When it is used for phytopathogen detection, LFIA shows a number of advantages: (1) efficient diagnosis in unequipped laboratories and in non-laboratory conditions; (2) quick analysis with minimal sample preparation; (3) one-stage analysis not requiring additional reactants or manipulations; and (4) simple detection and interpretation of the results [68,69,70,71].
Although LFIA was developed and used by many investigators for the purpose of viral and bacterial phytopathogen diagnosis [72,73], the literature provides no data on the development of the LFIA test systems for grapevine virus diagnosis. There are only two works that have been published on the detection of the GLRaV-3 and GFLV viruses [50,51] by using commercial test stripes that are not present in manufacturers’ catalogues thus far.
As of today, only two LFIA test systems are mass-produced, i.e., the system for Arabis mosaic virus detection (Agdia, Elkhart, IN, USA) and for GLRaV-3 virus detection with magnetic concentration requiring additional instrumentation (Bioreba, Reinach, Switzerland).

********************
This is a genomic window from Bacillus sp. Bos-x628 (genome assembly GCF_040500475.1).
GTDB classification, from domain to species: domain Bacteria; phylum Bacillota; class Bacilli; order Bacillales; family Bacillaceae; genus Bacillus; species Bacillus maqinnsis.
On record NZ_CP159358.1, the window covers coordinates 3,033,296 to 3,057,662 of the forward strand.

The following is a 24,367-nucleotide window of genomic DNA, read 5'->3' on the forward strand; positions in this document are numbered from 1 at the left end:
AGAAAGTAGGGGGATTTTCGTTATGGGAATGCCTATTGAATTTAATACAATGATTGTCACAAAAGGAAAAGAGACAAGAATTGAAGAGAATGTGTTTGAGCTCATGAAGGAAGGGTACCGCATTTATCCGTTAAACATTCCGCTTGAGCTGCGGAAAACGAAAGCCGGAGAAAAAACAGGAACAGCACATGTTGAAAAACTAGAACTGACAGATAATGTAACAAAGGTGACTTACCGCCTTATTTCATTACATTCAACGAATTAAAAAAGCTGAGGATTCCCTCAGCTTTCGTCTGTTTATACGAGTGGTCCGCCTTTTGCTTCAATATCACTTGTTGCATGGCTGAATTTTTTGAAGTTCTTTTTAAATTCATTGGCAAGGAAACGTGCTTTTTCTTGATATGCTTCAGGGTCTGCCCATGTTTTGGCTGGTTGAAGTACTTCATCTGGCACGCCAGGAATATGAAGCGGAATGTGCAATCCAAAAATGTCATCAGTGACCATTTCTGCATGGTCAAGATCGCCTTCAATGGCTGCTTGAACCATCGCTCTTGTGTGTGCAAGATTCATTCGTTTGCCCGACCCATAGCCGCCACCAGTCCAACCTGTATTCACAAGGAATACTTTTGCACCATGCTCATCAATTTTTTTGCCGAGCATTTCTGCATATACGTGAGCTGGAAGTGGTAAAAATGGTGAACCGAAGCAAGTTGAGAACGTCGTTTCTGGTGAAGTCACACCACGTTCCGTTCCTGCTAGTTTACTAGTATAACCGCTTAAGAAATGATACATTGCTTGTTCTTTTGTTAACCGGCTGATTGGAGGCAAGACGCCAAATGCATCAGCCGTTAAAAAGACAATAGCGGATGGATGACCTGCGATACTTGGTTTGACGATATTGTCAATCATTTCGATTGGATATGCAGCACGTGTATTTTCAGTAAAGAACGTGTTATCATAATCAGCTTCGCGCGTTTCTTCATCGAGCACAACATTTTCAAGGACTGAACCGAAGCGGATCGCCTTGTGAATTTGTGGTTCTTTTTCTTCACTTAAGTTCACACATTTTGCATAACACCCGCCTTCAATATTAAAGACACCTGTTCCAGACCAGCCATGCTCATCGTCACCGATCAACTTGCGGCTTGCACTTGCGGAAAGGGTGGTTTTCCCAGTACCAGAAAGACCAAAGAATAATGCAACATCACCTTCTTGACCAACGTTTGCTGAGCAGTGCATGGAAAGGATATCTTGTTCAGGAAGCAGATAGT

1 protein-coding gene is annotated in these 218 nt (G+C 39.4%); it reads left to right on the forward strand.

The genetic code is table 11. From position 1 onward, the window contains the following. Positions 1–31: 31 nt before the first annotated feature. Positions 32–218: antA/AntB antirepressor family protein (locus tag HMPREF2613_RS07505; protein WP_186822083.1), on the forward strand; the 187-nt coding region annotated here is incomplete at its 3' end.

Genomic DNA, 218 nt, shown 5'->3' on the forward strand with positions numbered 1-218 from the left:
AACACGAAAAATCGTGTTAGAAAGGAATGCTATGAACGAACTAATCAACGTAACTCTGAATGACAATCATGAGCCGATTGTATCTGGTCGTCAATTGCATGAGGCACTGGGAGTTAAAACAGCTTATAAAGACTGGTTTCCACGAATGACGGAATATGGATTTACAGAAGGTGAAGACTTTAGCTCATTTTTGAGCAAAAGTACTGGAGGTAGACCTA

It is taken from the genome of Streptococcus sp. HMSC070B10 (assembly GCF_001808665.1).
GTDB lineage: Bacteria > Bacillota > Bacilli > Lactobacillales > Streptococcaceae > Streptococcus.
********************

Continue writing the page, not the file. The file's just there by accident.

Immunochromatography (lateral flow) closely resembles immune filtration (through flow) analysis. Although the latter is more difficult to carry out in comparison to the lateral flow, because it involves antibody-mediated analyte binding on a membrane during the filtration of large sample amounts, and the subsequent detection of the resulting complex using enzyme-labelled antibodies, the through flow technique has certain advantages. It can concentrate the analyte from a large volume of the filtered sample onto a small membrane surface, thus lowering its limit of detection. Rettcher et al. [52] developed an analysis that included immune filtration with subsequent detection, and a quantitative assessment of viruses labelled with magnetic beads. The authors immobilized the monoclonal antibodies against the GFLV capsid protein on through flow columns. The same antibodies were bound with the magnetic nanoparticles and used to obtain sandwich immune complexes (antibody—virus—nanoparticle-labelled antibody). The magnetic beads are used in this assay as detected labels, the viral titre was determined by measuring the magnetic signal of the bound nanoparticles. The analysis time was 30 min.